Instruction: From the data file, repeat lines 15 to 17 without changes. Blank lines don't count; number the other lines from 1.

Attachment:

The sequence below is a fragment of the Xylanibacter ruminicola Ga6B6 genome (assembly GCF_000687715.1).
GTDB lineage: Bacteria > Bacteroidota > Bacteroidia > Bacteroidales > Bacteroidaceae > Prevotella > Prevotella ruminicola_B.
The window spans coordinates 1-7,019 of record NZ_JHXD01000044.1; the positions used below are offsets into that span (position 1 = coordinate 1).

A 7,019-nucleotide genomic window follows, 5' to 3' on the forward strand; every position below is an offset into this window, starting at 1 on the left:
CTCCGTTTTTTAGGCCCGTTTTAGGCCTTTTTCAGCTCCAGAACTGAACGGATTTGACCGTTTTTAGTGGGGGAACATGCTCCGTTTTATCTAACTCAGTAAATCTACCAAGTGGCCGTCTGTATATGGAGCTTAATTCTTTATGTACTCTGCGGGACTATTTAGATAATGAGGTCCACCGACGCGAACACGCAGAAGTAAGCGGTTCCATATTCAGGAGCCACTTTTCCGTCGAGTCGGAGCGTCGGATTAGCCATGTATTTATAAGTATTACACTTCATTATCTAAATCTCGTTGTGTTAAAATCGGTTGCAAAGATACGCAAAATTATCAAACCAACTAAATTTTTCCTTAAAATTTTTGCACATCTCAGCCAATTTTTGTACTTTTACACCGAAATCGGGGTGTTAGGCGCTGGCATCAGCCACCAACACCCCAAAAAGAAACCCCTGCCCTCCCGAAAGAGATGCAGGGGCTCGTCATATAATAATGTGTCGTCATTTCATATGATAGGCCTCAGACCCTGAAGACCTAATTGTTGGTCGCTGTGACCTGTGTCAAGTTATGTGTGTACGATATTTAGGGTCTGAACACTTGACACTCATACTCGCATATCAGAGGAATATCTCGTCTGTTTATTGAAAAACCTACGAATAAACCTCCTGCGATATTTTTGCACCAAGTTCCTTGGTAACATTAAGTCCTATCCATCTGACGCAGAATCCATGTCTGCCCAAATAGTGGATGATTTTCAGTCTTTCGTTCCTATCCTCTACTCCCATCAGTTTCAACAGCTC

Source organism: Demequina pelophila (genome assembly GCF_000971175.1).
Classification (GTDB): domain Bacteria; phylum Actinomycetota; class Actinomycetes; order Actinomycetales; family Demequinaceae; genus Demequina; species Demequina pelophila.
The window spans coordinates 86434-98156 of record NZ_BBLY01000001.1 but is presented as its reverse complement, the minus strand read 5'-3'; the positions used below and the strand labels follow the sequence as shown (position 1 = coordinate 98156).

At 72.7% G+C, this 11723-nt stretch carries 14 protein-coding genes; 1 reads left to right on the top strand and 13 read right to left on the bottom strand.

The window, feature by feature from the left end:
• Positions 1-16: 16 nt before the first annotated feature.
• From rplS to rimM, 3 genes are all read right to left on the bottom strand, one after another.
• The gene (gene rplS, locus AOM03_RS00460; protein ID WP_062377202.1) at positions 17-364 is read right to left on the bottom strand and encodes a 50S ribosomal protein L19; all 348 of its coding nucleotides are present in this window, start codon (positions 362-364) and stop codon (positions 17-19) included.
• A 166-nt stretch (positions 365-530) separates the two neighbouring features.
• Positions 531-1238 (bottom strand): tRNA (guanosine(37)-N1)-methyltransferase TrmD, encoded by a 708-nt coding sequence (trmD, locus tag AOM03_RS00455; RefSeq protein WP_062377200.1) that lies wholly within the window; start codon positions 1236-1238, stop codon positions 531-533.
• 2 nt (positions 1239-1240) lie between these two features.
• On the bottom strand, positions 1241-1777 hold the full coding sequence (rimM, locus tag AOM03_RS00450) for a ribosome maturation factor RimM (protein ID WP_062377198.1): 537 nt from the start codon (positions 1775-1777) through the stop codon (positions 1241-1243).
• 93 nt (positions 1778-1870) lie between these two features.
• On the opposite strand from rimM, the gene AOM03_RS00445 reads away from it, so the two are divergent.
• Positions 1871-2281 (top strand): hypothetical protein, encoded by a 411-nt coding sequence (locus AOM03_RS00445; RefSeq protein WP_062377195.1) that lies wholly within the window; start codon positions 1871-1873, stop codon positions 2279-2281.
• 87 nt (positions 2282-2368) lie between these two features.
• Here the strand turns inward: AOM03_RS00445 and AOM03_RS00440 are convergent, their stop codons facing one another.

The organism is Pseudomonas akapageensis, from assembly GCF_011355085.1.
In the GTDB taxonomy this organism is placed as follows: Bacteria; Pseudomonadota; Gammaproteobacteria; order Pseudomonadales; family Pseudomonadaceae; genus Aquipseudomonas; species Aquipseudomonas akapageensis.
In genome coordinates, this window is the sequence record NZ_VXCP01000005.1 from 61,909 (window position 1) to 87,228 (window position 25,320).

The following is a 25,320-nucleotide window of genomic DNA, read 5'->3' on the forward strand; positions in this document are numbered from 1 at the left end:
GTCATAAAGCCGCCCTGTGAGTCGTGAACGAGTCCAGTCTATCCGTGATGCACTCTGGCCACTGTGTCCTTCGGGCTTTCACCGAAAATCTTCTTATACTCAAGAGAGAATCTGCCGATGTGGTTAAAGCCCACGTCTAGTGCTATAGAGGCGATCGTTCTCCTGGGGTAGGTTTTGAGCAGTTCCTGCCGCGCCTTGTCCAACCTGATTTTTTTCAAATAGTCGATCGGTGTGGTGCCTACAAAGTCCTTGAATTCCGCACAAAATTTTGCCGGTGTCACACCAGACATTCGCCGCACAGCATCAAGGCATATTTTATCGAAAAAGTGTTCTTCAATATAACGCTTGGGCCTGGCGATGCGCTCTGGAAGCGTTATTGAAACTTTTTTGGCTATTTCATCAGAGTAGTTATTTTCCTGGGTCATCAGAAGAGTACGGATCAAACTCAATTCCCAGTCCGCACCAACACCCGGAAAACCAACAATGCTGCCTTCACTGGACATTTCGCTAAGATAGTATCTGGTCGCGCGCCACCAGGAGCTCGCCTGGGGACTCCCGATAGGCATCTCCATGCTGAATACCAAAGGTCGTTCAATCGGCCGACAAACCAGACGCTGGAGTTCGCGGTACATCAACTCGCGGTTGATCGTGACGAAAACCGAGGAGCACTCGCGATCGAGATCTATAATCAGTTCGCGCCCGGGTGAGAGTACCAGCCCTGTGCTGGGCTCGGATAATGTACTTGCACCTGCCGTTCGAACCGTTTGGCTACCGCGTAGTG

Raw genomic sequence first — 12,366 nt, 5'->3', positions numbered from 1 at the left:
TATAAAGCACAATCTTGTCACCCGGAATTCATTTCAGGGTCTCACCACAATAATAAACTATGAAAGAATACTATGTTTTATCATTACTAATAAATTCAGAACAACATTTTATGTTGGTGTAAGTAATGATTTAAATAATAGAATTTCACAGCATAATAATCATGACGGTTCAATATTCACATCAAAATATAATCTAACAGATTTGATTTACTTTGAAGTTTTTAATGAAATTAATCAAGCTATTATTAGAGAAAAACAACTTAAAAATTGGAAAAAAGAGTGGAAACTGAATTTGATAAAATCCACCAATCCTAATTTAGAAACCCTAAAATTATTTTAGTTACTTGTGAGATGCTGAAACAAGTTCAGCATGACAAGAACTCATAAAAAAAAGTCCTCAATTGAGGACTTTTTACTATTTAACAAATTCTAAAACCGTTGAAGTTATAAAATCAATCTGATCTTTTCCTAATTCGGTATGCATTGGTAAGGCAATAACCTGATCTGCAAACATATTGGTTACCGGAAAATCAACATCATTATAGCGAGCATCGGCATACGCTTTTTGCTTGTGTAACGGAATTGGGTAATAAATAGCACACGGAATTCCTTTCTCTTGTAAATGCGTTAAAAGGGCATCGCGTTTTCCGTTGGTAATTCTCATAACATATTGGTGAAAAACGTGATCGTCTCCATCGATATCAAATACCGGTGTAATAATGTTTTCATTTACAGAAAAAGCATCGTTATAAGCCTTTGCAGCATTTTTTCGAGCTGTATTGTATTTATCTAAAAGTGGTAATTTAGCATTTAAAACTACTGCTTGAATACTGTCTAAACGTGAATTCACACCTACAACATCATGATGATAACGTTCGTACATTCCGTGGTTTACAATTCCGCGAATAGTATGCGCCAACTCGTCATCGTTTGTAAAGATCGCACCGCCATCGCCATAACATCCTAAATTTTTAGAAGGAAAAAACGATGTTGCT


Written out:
• Positions 531-1238 (bottom strand): tRNA (guanosine(37)-N1)-methyltransferase TrmD, encoded by a 708-nt coding sequence (trmD, locus tag AOM03_RS00455; RefSeq protein WP_062377200.1) that lies wholly within the window; start codon positions 1236-1238, stop codon positions 531-533.
• 2 nt (positions 1239-1240) lie between these two features.
• On the bottom strand, positions 1241-1777 hold the full coding sequence (rimM, locus tag AOM03_RS00450) for a ribosome maturation factor RimM (protein ID WP_062377198.1): 537 nt from the start codon (positions 1775-1777) through the stop codon (positions 1241-1243).